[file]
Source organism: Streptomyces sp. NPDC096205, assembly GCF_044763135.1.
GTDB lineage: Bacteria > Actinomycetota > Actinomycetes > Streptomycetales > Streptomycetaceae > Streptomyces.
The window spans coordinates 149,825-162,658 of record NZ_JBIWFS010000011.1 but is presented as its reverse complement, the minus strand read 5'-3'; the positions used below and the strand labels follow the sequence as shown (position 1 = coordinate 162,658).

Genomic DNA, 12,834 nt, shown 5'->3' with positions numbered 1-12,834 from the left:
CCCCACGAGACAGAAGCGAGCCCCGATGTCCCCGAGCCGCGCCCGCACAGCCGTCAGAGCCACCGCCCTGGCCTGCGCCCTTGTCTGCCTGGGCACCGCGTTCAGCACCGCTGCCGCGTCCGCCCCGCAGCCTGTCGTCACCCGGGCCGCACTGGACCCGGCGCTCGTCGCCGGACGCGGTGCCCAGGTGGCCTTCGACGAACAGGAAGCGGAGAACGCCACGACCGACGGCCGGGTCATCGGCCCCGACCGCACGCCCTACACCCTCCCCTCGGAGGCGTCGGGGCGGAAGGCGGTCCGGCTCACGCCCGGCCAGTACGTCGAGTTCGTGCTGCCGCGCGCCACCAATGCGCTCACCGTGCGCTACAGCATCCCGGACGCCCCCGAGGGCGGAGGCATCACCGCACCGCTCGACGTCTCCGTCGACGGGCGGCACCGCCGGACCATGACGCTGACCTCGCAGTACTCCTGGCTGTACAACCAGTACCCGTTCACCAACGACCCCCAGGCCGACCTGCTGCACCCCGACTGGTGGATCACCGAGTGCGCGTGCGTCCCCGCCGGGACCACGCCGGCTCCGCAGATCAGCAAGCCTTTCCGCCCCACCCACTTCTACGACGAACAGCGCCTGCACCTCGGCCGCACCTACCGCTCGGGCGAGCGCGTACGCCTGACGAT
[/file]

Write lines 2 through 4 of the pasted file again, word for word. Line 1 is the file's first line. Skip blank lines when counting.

GTDB lineage: Bacteria > Actinomycetota > Actinomycetes > Streptomycetales > Streptomycetaceae > Streptomyces.
The window spans coordinates 149,825-162,658 of record NZ_JBIWFS010000011.1 but is presented as its reverse complement, the minus strand read 5'-3'; the positions used below and the strand labels follow the sequence as shown (position 1 = coordinate 162,658).

Genomic DNA, 12,834 nt, shown 5'->3' with positions numbered 1-12,834 from the left: